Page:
Almost everywhere you look, you see colors, from animals to objects. Colors have played an essential role in life’s evolution on Earth, and a role in the natural selection. Regarding animal, the color is found starting with the red foxes to the zebras. Researchers from the University of Manchester have published a study that is revealing the history of the color, way back to a fossilized mouse from three million years ago.
The study’s name is ‘Pheomelanin pigment remnants mapped in fossils of an extinct mammal’ and was published in the Nature Communications Journal. The research offers a better understanding of the definition of color pigments for the long-extinct species. The analyze was made with the help of an X-ray imaging applied to the old fossil for helping the scientist to untangle the story of pigments in the animals that lived many million years ago.
The idea is to recognize the chemical signatures of some specific pigments that have evolved in the extinct animals.
Three Million-Year-Old Fossilized Mouse Holds the Secrets of Animal Color Evolution
Moreover, Professor Phil Manning is the lead paleontologist of the study and is saying that by analyzing the fossils they could discover many secrets of the antic organism by reconstructing the life, the death, and other events that had impact the preservation of the fossil. But that wasn’t a simple task they had in hands. An interdisciplinary team was selected to combine the efforts of solving the mystery. Combinations of physics, paleontology, organic chemistry and geochemistry have been used for the work.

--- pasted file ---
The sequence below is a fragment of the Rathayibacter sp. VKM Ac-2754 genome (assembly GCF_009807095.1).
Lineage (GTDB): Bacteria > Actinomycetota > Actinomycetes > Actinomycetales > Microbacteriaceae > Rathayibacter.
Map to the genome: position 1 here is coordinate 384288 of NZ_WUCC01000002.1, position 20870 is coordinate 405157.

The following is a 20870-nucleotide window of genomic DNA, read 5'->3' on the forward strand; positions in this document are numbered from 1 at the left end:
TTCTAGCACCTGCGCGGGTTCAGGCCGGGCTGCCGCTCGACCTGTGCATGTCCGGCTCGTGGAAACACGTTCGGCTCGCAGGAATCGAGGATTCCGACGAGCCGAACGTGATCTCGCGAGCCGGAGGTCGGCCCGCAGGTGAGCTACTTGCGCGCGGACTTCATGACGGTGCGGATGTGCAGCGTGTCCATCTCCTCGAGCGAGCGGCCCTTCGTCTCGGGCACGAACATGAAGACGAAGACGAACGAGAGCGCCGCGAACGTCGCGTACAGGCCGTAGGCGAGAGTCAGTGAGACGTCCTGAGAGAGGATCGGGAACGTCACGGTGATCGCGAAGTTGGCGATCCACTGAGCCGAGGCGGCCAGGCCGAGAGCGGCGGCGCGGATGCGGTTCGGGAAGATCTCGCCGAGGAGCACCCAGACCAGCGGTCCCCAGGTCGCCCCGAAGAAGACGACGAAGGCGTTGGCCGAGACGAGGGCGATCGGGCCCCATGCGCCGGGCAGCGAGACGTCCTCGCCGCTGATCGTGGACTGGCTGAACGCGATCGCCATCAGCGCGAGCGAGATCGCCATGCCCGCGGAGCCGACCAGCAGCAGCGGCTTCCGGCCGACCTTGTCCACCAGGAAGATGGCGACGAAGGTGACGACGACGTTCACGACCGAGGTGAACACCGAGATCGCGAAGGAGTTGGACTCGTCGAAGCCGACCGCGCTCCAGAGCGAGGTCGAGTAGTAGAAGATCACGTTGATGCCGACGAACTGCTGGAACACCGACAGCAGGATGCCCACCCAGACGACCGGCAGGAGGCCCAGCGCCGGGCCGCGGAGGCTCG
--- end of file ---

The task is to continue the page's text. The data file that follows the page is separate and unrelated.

Also, the team has discovered the red pigment and traces of black pigment. The black pigment was extracted from a well preserved soft tissue, and the red pigment is characteristic to some animals, such as foxes, and it’s tough to detect. So using the Diamond Light Source and the Stanford Synchrotron Radiation Lightsource with intense X-rays, they have recognized the chemistry of the red pigment.
Finally, the scientists have found that traces of metals in the three million year mouse have bonded with the organic pigments in the animal. The results were analyzed with synchrotron radiation and by pigment chemistry specialists.